-- Lifting one end of the plank.

View therealSteveN's profile

therealSteveN

3119 posts in 997 days


#5 posted 01-15-2019 06:07 PM

Seriously impressed with a 2” piece of stock being bent like a laminate strip. Very nice looking table frame, had I just seen that, I would have thought sawn from a large billet on a band saw.

Great presentation both with pics, and that video, thanks for the heads up ending. I was wondering while watching if that draw piece was the weakest area.

I’m only concerned to get to steam 212* for my little wall paper heat source in my 4’ PVC tube. I hardly need a thermometer because the few leaks it has telegraphs I have steam pretty well. What temp are you shooting for with the Turkey fryer? For those bends you are at 2 1/2 hours , based on your text.

Also surprised your said HARD Maple, and Cherry. Would Soft be easier or harder to bend, it and Cherry have identical Janka numbers. I can easily bend either in the thin strips I use, wondering at 2” of the choice for hard over soft. Possibly just color?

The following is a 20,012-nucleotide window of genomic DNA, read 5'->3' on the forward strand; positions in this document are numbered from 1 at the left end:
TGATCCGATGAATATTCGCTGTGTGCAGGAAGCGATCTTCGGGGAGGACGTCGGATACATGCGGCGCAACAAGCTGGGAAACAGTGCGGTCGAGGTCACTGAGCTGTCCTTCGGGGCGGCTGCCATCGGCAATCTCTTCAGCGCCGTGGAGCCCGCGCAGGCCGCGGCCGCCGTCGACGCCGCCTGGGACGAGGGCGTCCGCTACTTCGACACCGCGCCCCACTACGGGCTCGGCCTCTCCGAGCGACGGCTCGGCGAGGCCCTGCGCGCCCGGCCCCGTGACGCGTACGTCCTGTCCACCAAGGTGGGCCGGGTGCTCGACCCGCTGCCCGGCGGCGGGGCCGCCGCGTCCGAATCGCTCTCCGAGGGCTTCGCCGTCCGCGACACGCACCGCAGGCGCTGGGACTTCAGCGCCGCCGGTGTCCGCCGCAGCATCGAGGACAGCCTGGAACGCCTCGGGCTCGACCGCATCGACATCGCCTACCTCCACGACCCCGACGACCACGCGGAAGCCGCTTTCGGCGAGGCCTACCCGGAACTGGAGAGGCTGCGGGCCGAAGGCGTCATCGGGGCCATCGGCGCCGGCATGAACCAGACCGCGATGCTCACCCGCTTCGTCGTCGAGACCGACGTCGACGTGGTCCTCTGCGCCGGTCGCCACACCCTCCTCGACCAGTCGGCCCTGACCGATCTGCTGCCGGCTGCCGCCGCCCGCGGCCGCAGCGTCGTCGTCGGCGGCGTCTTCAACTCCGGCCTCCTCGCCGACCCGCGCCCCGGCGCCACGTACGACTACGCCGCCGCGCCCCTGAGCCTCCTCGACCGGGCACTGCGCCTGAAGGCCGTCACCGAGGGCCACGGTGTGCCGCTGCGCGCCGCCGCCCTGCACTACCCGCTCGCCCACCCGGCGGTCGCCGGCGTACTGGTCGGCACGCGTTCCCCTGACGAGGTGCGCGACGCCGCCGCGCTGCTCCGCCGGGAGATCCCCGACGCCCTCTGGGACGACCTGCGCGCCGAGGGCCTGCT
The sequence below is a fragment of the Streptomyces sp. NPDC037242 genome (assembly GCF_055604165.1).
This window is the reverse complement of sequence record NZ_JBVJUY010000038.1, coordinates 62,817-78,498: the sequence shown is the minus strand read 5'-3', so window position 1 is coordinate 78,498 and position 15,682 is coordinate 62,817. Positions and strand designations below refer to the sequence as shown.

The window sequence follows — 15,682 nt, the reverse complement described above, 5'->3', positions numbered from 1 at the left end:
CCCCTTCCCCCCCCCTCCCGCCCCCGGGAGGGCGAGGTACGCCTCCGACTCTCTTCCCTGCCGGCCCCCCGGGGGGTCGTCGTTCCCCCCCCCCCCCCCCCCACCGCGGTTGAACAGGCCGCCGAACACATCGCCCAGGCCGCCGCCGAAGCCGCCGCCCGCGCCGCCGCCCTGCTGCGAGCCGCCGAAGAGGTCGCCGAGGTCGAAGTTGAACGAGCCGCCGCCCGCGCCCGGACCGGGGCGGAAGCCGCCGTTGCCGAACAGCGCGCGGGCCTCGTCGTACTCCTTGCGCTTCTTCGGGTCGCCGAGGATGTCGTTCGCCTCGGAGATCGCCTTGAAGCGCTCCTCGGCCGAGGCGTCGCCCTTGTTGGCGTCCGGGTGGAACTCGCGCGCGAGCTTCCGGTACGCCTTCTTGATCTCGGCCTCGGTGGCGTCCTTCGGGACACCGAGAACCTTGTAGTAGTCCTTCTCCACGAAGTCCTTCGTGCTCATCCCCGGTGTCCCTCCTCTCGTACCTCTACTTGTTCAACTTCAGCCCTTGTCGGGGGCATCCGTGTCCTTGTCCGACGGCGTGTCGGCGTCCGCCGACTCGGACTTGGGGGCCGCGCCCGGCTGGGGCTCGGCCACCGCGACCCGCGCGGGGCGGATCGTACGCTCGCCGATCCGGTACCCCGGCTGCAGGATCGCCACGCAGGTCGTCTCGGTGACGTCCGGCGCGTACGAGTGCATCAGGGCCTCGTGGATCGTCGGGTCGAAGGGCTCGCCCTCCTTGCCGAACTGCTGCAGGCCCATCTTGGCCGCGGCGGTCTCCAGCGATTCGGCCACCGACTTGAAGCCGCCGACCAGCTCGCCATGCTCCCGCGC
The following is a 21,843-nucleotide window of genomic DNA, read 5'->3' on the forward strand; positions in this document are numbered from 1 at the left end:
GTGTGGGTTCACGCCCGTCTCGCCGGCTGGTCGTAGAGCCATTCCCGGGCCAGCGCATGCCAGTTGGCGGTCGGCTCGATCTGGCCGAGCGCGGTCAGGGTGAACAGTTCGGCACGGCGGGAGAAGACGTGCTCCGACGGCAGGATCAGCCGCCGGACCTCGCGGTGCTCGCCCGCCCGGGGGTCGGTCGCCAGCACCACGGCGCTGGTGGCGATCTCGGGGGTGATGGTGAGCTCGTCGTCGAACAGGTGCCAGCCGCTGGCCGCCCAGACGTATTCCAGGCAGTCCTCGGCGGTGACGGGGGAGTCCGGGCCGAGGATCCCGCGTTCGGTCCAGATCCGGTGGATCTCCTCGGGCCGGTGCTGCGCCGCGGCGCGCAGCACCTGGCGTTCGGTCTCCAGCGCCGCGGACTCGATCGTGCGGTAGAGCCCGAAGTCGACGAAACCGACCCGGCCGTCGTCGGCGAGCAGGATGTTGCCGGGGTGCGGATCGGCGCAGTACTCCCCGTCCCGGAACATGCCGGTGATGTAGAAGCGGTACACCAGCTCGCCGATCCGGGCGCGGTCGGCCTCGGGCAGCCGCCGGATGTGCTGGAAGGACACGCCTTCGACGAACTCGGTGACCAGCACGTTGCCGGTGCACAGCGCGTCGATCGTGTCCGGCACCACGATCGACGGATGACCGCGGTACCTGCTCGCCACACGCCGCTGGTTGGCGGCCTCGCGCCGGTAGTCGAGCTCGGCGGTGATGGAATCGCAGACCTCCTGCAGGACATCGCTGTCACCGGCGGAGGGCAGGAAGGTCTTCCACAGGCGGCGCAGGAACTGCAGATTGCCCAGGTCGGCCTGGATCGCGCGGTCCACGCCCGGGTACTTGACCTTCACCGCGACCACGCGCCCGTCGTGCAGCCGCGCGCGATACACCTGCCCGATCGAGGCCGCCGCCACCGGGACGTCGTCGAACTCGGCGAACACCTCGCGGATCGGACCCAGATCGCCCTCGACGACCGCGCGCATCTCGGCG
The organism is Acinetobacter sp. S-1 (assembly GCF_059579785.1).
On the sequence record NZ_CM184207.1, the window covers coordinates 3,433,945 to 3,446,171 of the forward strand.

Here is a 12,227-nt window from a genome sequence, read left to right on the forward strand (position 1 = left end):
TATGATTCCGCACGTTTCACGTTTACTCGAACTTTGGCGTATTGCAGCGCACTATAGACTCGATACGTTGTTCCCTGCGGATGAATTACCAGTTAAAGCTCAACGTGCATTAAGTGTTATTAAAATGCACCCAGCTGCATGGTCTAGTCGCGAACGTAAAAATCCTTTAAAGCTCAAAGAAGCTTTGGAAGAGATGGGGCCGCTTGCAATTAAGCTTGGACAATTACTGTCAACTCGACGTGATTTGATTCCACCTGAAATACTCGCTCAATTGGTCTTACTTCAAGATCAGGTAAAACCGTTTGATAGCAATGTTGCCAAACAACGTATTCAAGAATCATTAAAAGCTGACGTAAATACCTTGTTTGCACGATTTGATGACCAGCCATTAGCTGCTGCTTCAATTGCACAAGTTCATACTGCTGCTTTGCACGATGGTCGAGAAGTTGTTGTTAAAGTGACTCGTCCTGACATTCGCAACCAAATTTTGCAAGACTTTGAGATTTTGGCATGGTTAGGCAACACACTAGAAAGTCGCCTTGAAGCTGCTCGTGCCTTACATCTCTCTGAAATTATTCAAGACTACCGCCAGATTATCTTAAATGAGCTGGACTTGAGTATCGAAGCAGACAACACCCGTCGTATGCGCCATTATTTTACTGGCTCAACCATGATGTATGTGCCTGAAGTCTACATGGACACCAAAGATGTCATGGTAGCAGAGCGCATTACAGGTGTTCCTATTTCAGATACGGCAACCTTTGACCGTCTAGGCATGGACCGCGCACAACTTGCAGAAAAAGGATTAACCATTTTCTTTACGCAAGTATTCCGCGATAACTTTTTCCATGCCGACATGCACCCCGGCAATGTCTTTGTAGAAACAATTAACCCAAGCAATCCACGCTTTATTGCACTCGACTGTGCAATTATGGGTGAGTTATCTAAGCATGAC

Also at 2” how much do you overbend expecting a release when the clamps come off? I would expect a lot more than I see with 1/8” to 1/4” strips.

Great post, surprised there aren’t more questions.

-- Think safe, be safe

View shipwright's profile

shipwright

8320 posts in 3220 days


#6 posted 01-15-2019 07:16 PM

Good looking rig!
It’s a small thing but you might consider cutting an angle on the open end of the box. That way (if the door hinges at the top) you can lift the door enough to grab your piece and let it ride on the piece until the piece clears it at which time gravity will re-close the door.
Like I said, a small thing but it is the way all the boxes I have used were built. Of course boat planking and ribs are much longer ….
Anyway, very nice rig and good video.

-- Paul M ..............the early bird may get the worm but it’s the second mouse that gets the cheese! http://thecanadianschooloffrenchmarquetry.com/

View Terry O's profile

Terry O

159 posts in 1687 days